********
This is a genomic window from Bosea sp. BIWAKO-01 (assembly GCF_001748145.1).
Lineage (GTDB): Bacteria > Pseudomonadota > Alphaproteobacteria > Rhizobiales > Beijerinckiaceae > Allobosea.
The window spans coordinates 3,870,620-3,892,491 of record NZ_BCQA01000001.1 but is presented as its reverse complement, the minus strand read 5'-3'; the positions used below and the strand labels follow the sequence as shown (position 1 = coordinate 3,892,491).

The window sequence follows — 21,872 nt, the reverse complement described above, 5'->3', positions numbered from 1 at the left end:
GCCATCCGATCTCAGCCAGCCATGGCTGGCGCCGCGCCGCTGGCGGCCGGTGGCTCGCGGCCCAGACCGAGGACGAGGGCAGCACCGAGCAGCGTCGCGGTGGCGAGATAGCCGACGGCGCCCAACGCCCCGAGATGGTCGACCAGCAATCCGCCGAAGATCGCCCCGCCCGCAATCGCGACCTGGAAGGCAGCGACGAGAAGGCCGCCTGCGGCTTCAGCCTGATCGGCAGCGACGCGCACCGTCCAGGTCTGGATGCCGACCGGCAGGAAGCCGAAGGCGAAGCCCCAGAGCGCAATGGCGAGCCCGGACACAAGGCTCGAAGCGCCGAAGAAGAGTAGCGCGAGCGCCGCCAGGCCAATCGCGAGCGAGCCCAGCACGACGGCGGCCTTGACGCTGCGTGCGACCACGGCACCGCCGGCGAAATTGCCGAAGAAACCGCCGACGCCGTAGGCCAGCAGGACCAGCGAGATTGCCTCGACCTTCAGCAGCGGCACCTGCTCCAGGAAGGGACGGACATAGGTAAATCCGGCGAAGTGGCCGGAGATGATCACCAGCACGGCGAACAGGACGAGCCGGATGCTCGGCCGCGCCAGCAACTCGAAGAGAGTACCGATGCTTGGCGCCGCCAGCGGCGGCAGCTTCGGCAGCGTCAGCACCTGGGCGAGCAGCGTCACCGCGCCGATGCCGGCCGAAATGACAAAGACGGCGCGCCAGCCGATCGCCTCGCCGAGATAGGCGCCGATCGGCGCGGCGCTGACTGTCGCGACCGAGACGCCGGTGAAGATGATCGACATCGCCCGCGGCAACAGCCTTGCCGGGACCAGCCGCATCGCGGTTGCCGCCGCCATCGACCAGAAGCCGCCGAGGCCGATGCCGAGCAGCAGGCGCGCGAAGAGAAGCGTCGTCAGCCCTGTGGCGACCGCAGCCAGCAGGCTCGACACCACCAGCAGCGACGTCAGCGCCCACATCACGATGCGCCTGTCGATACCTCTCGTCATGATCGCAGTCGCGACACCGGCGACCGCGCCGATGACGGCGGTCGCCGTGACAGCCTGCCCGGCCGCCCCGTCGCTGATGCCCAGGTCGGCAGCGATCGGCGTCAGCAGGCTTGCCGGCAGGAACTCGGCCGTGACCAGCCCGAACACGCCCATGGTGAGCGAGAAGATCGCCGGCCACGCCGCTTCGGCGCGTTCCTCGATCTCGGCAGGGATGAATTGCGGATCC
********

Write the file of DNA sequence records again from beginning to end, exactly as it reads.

This is a genomic window from Bosea sp. BIWAKO-01 (assembly GCF_001748145.1).
Lineage (GTDB): Bacteria > Pseudomonadota > Alphaproteobacteria > Rhizobiales > Beijerinckiaceae > Allobosea.
The window spans coordinates 3,870,620-3,892,491 of record NZ_BCQA01000001.1 but is presented as its reverse complement, the minus strand read 5'-3'; the positions used below and the strand labels follow the sequence as shown (position 1 = coordinate 3,892,491).

The window sequence follows — 21,872 nt, the reverse complement described above, 5'->3', positions numbered from 1 at the left end:
GCCATCCGATCTCAGCCAGCCATGGCTGGCGCCGCGCCGCTGGCGGCCGGTGGCTCGCGGCCCAGACCGAGGACGAGGGCAGCACCGAGCAGCGTCGCGGTGGCGAGATAGCCGACGGCGCCCAACGCCCCGAGATGGTCGACCAGCAATCCGCCGAAGATCGCCCCGCCCGCAATCGCGACCTGGAAGGCAGCGACGAGAAGGCCGCCTGCGGCTTCAGCCTGATCGGCAGCGACGCGCACCGTCCAGGTCTGGATGCCGACCGGCAGGAAGCCGAAGGCGAAGCCCCAGAGCGCAATGGCGAGCCCGGACACAAGGCTCGAAGCGCCGAAGAAGAGTAGCGCGAGCGCCGCCAGGCCAATCGCGAGCGAGCCCAGCACGACGGCGGCCTTGACGCTGCGTGCGACCACGGCACCGCCGGCGAAATTGCCGAAGAAACCGCCGACGCCGTAGGCCAGCAGGACCAGCGAGATTGCCTCGACCTTCAGCAGCGGCACCTGCTCCAGGAAGGGACGGACATAGGTAAATCCGGCGAAGTGGCCGGAGATGATCACCAGCACGGCGAACAGGACGAGCCGGATGCTCGGCCGCGCCAGCAACTCGAAGAGAGTACCGATGCTTGGCGCCGCCAGCGGCGGCAGCTTCGGCAGCGTCAGCACCTGGGCGAGCAGCGTCACCGCGCCGATGCCGGCCGAAATGACAAAGACGGCGCGCCAGCCGATCGCCTCGCCGAGATAGGCGCCGATCGGCGCGGCGCTGACTGTCGCGACCGAGACGCCGGTGAAGATGATCGACATCGCCCGCGGCAACAGCCTTGCCGGGACCAGCCGCATCGCGGTTGCCGCCGCCATCGACCAGAAGCCGCCGAGGCCGATGCCGAGCAGCAGGCGCGCGAAGAGAAGCGTCGTCAGCCCTGTGGCGACCGCAGCCAGCAGGCTCGACACCACCAGCAGCGACGTCAGCGCCCACATCACGATGCGCCTGTCGATACCTCTCGTCATGATCGCAGTCGCGACACCGGCGACCGCGCCGATGACGGCGGTCGCCGTGACAGCCTGCCCGGCCGCCCCGTCGCTGATGCCCAGGTCGGCAGCGATCGGCGTCAGCAGGCTTGCCGGCAGGAACTCGGCCGTGACCAGCCCGAACACGCCCATGGTGAGCGAGAAGATCGCCGGCCACGCCGCTTCGGCGCGTTCCTCGATCTCGGCAGGGATGAATTGCGGATCC